Buckingham Place encompasses a two by three block square delineated to the north by Buckingham Street, to the west by First Street, to the south by Lincoln and to the east by Third Street. Some local residents include a section surrounding the El Burrito Restaurant, just north of downtown Fort Collins when referring to Buckingham Place. This addition is bordered on the north by Buckingham Street, on the west by Pine Street, on the south by Willow and on the east by Linden Street. This section adds an additional two block by three block section to the barrio. Since 1970, most residential homes are being demolished and replaced by commercial buildings in this area.

Map of Buckingham Place
Buckingham Place was platted in 1903 and named for Charles Buckingham, a wealthy Boulder banker who owned land throughout northern Colorado. That same year, 13 homes, twenty by twelve feet were built. In 1913, Buckingham Place consisted of 80 small houses. The original 13 homes may have been destroyed in the 1904 flood.

Originally, the homes were of a box type with hipped roofs. The hipped roof box style is a vernacular architecture characterized by small size, simplicity and functionality and is distinguished by its front porch with spindle posts and front gables covered with fish scale shingles. Another style found in Buckingham Place is the Bungaloid. This style of home has either a hip or a gable roof with exposed rafters, a front porch with tapered columns and double hung windows (Feinberg, 1983, p.14). Over the years, rooms and improvements have been added to these original structures.

200 E. Lincoln, Buckingham
200 E. Lincoln, Buckingham
113 Buckingham
113 Buckingham

Between 1903 and World War I, Buckingham Place served as housing for the German-Russian people who were working in the sugar beet fields and at the beet sugar factory at the time. Following World War I, however, immigration laws restricting European immigration, the German-Russian's ability to obtain jobs other than field or factory work or their purchases of farms made it possible for them to move away from Buckingham Place to local farms or other urban neighborhoods. The Mexican-American field and factory workers moved in and remain there today.

Holy Family Neighborhood

The northwest quadrant of the original Fort Collin's townsite is the Holy Family neighborhood. This barrio covers approximately a three by ten block rectangular area adjacent to Martinez Park to the north, Shields Street to the west, Laporte Avenue to the south and Mason Street to the east. There are over 600 buildings in the area, most of them family residences. Central to the neighborhood is the Holy Family Catholic Church built in 1929.
Map of Holy Family Neighborhood
The Holy Family neighborhood is similar to other older neighborhoods in Fort Collins, however, homes are usually smaller in size and less detailed. Most homes are small wood-frame or brick structures, situated close together on small lots, and of a vernacular rather than a stylistic plan. The most common vernacular houses were the hipped roof box; however there are quite a few Classic "cottages" (Classic Revival), bungalows and a few simplified Victorian period style homes intermingled throughout the neighborhood. After the 1930s, homes were simple tract houses with little or no detailing.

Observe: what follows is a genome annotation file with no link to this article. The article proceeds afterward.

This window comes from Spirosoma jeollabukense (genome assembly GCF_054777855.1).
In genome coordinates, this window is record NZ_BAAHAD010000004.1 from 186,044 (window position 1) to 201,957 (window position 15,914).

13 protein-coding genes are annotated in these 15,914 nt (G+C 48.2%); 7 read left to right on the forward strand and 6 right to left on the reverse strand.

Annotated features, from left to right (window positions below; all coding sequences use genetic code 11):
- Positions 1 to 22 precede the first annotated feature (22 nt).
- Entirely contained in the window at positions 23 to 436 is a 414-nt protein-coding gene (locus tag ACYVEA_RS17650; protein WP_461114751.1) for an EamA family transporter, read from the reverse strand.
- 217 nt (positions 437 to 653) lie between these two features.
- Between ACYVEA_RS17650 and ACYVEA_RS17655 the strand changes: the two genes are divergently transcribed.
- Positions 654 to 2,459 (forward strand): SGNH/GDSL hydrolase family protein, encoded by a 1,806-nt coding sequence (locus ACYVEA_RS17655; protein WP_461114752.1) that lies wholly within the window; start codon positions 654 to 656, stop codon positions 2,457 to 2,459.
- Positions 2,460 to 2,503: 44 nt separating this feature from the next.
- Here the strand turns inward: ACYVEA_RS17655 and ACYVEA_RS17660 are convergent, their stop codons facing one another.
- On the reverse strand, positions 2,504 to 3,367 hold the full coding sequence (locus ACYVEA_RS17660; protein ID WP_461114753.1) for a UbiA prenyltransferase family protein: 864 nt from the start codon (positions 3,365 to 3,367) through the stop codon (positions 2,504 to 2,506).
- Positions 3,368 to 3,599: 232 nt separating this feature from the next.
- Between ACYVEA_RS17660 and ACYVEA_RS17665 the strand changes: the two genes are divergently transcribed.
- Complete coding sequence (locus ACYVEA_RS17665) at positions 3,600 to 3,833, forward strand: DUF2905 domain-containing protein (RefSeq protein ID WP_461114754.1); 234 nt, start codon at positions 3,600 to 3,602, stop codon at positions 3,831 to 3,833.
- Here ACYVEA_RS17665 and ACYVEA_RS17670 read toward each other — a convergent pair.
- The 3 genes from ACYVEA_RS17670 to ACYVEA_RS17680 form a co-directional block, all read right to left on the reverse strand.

311, 313, 315 Whitcomb, Holy Family
311, 313, 315 Whitcomb, Holy Family
Cherry & Whitcomb, Holy Family
Cherry & Whitcomb, Holy Family

Holy Family neighborhood was first settled by "African-American" people in the 1890s with homes concentrated in the southeast corner. By 1913, these homes were demolished to provide space for the construction of City Hall. While the sugar beet field laborers were having houses built and living in the three barrios near the factory in the early 1900s, many of the factory workers were moving to the Holy Family neighborhood. In 1902, fifty houses were constructed and by 1909, 300 houses were distributed throughout the neighborhood. The number of houses continued to increase until 1920 at which time construction leveled off.

From the early 1900s, Mexican families established residency in the Holy Family neighborhood. By 1935, Holy Family neighborhood was considered a solidly Hispanic area. Since 1965, however, Mexican-American families have become more economically secure and as discrimination barriers have broken down, residents have moved to larger homes in other parts of the town. Consequently, more houses are renter occupied, and students from Colorado State University have been moving in since 1970 (Feinburg, 1983, p.31).

The neighborhood or barrio was not only a physical arena, defined and enclosed by street names, but was also a cultural entity. The barrio offered its residents familiarity with its traditions, customs and foods and a family center with community support and a central focus, the Church.